I wept too because I grew up hearing this story first hand from people who lived it, from the tragic fall of the Old City to the Jordanians and subsequent exiling of its Jews during Israel's War of Independence to the fraught battles around Jerusalem during the 1967 Six Day War. The restoration of Jewish sovereignty to our ancient capital and most sacred city may be miraculous, but it certainly has not been without cost.
My uncle told me how he visited the Kotel for the first time merely days after its liberation, the Old City still freshly scarred from the battles, exhausted dirty soldiers with vacant eyes trying to comprehend the whirlwind events, weeping soundlessly as they caressed the ancient stones.
My grandmother's eyes would grow moist as she recalled her visit to Jerusalem in the summer of 1967, part of a sea of Jews from across Israel and the world who descended on the Holy City to finally behold Judaism's most sacred heartland with their own eyes for the first time in their lives.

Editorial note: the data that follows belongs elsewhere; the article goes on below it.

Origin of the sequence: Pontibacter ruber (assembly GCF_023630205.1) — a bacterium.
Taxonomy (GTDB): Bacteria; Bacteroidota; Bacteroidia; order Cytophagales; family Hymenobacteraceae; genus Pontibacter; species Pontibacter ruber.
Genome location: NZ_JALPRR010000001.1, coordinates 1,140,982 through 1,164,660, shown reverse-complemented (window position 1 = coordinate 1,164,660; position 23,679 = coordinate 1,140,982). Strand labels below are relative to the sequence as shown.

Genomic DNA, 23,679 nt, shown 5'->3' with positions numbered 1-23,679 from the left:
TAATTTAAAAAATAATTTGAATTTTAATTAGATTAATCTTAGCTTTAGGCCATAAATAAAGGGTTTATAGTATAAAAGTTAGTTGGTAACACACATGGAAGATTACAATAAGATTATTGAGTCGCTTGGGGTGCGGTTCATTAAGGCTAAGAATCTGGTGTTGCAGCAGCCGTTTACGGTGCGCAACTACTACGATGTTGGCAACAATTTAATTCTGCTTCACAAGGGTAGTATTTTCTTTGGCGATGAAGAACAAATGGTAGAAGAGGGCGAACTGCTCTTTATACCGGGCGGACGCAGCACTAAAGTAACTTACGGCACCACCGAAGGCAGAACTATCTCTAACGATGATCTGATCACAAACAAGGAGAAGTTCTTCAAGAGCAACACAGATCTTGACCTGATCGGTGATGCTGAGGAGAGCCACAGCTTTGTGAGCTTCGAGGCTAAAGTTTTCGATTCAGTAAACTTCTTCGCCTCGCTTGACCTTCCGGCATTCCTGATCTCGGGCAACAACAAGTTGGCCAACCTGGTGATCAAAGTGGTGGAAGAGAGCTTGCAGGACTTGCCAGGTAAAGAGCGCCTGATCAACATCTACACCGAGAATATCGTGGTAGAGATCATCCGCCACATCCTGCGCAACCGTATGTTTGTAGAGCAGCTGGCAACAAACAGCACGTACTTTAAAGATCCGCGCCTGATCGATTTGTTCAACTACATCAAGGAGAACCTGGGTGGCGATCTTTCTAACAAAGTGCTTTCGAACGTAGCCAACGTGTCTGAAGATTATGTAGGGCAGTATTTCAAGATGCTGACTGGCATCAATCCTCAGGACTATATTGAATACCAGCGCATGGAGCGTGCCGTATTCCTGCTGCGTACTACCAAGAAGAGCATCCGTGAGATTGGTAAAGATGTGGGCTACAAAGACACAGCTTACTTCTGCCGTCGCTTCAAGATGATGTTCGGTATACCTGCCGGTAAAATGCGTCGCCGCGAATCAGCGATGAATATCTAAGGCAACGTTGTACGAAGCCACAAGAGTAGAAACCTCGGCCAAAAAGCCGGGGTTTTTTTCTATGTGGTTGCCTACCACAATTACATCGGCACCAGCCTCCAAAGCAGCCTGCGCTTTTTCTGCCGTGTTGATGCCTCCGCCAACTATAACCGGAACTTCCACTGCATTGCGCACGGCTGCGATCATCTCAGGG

Fifty years later here I was with my family, my daughter celebrating her bat mitzva birthday in the year of Jerusalem's unification jubilee, watching the mix of history, Psalms, poetry and yes, also sentimental Israeli kitsche, play across the walls, broadcasting our love and yearning for Zion across the years and exiles.
This Jerusalem which today is the biggest and most sprawling it has ever been in all the thousands of years of its history, teeming with Torah learning, science, art, music and such a mix of peoples, languages and cultures, but at its heart, once more the living, breathing centre of Jewish life as in the days of ancient Israel. And my tears were tears of joy and tears of awe at this wonder of wonders.